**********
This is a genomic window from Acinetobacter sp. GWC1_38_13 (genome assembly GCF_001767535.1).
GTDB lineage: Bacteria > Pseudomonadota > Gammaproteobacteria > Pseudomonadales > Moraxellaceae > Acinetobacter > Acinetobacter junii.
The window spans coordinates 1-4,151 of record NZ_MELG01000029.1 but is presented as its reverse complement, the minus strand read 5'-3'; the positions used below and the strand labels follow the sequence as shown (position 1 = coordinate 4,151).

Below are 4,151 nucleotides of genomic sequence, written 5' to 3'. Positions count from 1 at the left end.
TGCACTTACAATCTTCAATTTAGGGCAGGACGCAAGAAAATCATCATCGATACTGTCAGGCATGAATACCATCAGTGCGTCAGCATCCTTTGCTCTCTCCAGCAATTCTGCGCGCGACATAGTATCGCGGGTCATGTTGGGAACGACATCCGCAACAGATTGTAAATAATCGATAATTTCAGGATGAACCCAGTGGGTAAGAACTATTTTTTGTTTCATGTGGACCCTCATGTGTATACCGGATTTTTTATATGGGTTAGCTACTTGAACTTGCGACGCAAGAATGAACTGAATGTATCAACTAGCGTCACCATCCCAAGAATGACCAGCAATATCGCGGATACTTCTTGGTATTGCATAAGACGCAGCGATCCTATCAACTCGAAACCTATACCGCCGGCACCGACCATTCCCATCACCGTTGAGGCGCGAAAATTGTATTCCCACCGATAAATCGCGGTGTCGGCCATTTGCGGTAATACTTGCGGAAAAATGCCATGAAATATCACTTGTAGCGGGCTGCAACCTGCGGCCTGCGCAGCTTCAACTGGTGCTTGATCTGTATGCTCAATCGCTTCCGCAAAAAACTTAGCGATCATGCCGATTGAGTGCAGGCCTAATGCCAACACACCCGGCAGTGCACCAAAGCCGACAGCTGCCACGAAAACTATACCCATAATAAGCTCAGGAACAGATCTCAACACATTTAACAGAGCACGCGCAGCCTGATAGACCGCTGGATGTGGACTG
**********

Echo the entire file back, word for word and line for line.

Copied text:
This is a genomic window from Acinetobacter sp. GWC1_38_13 (genome assembly GCF_001767535.1).
GTDB lineage: Bacteria > Pseudomonadota > Gammaproteobacteria > Pseudomonadales > Moraxellaceae > Acinetobacter > Acinetobacter junii.
The window spans coordinates 1-4,151 of record NZ_MELG01000029.1 but is presented as its reverse complement, the minus strand read 5'-3'; the positions used below and the strand labels follow the sequence as shown (position 1 = coordinate 4,151).

Below are 4,151 nucleotides of genomic sequence, written 5' to 3'. Positions count from 1 at the left end.
TGCACTTACAATCTTCAATTTAGGGCAGGACGCAAGAAAATCATCATCGATACTGTCAGGCATGAATACCATCAGTGCGTCAGCATCCTTTGCTCTCTCCAGCAATTCTGCGCGCGACATAGTATCGCGGGTCATGTTGGGAACGACATCCGCAACAGATTGTAAATAATCGATAATTTCAGGATGAACCCAGTGGGTAAGAACTATTTTTTGTTTCATGTGGACCCTCATGTGTATACCGGATTTTTTATATGGGTTAGCTACTTGAACTTGCGACGCAAGAATGAACTGAATGTATCAACTAGCGTCACCATCCCAAGAATGACCAGCAATATCGCGGATACTTCTTGGTATTGCATAAGACGCAGCGATCCTATCAACTCGAAACCTATACCGCCGGCACCGACCATTCCCATCACCGTTGAGGCGCGAAAATTGTATTCCCACCGATAAATCGCGGTGTCGGCCATTTGCGGTAATACTTGCGGAAAAATGCCATGAAATATCACTTGTAGCGGGCTGCAACCTGCGGCCTGCGCAGCTTCAACTGGTGCTTGATCTGTATGCTCAATCGCTTCCGCAAAAAACTTAGCGATCATGCCGATTGAGTGCAGGCCTAATGCCAACACACCCGGCAGTGCACCAAAGCCGACAGCTGCCACGAAAACTATACCCATAATAAGCTCAGGAACAGATCTCAACACATTTAACAGAGCACGCGCAGCCTGATAGACCGCTGGATGTGGACTG